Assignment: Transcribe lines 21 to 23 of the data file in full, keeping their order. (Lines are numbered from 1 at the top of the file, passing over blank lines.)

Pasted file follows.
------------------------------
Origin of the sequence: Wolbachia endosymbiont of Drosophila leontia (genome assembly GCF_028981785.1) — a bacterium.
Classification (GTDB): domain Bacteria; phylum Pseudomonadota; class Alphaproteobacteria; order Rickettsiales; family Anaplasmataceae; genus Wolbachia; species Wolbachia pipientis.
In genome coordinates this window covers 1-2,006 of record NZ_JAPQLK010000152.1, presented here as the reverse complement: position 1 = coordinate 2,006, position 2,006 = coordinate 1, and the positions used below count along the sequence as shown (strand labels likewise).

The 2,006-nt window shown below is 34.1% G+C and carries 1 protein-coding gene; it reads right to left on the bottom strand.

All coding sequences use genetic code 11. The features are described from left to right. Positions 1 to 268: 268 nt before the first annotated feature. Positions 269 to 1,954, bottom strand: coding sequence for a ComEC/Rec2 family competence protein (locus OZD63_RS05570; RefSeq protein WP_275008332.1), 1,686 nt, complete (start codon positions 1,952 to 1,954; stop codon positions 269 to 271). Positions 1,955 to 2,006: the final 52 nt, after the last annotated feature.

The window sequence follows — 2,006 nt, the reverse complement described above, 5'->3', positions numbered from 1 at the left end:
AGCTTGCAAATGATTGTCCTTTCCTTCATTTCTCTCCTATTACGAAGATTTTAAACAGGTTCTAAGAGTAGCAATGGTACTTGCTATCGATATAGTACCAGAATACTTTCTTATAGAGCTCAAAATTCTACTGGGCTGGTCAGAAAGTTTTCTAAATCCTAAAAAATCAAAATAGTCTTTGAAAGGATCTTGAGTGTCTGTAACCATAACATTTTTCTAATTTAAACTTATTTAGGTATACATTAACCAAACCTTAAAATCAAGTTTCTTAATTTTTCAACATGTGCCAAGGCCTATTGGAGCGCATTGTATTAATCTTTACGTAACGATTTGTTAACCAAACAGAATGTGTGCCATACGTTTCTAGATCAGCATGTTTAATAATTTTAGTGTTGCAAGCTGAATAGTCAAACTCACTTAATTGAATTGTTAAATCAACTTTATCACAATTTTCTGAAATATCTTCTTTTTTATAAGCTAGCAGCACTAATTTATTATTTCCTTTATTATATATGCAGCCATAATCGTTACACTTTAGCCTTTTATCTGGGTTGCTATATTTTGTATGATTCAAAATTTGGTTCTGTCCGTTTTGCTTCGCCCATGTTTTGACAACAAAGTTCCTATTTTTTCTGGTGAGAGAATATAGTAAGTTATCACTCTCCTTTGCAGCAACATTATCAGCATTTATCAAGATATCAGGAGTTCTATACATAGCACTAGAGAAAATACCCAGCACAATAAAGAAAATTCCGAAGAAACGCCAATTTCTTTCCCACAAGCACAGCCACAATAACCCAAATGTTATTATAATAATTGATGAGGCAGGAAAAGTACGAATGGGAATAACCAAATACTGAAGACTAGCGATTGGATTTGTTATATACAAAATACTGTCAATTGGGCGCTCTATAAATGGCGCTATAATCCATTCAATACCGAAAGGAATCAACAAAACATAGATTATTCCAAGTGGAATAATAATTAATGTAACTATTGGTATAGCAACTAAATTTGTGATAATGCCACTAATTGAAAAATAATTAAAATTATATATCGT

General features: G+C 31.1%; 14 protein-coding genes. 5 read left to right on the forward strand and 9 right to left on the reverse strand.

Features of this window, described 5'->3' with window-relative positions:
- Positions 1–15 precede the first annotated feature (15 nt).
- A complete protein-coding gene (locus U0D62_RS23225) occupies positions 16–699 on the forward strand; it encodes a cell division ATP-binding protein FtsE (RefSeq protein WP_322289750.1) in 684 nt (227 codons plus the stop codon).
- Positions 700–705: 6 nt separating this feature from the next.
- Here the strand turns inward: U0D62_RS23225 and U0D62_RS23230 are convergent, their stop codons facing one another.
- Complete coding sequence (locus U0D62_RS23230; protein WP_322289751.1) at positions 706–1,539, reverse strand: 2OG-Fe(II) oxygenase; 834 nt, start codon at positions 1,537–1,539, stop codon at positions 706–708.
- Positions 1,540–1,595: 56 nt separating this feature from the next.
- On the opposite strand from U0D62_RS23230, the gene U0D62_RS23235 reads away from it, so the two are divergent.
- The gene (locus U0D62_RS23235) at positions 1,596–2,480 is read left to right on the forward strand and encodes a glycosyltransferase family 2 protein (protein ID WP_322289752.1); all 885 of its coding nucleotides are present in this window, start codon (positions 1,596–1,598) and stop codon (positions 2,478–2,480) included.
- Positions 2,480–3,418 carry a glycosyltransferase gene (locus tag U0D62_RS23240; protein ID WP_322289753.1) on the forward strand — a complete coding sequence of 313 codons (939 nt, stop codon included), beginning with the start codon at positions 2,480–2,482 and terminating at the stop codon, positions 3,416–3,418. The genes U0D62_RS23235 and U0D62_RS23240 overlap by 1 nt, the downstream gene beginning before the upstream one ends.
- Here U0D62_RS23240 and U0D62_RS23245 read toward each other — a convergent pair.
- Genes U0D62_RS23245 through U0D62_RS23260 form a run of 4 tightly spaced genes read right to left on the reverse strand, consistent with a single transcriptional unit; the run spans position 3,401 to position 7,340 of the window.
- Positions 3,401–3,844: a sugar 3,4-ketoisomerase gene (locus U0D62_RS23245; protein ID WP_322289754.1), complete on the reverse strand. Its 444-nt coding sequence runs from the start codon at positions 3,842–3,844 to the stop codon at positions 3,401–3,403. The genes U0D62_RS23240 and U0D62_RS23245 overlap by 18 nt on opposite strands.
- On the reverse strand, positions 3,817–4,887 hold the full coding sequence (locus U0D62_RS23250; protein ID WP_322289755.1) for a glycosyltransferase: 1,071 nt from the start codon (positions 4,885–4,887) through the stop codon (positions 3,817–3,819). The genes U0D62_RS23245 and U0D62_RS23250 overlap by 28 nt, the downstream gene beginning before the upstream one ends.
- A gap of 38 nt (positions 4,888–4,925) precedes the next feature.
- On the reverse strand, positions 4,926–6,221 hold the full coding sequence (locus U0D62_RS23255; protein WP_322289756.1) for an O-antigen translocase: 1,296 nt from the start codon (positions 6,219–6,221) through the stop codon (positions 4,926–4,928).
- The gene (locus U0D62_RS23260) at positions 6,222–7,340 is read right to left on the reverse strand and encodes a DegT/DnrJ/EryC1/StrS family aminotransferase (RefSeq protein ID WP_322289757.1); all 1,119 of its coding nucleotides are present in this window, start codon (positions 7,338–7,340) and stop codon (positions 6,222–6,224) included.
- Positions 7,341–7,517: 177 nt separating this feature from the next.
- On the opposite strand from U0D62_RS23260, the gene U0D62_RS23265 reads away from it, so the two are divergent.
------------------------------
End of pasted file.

- Positions 3,401–3,844: a sugar 3,4-ketoisomerase gene (locus U0D62_RS23245; protein ID WP_322289754.1), complete on the reverse strand. Its 444-nt coding sequence runs from the start codon at positions 3,842–3,844 to the stop codon at positions 3,401–3,403. The genes U0D62_RS23240 and U0D62_RS23245 overlap by 18 nt on opposite strands.
- On the reverse strand, positions 3,817–4,887 hold the full coding sequence (locus U0D62_RS23250; protein ID WP_322289755.1) for a glycosyltransferase: 1,071 nt from the start codon (positions 4,885–4,887) through the stop codon (positions 3,817–3,819). The genes U0D62_RS23245 and U0D62_RS23250 overlap by 28 nt, the downstream gene beginning before the upstream one ends.
- A gap of 38 nt (positions 4,888–4,925) precedes the next feature.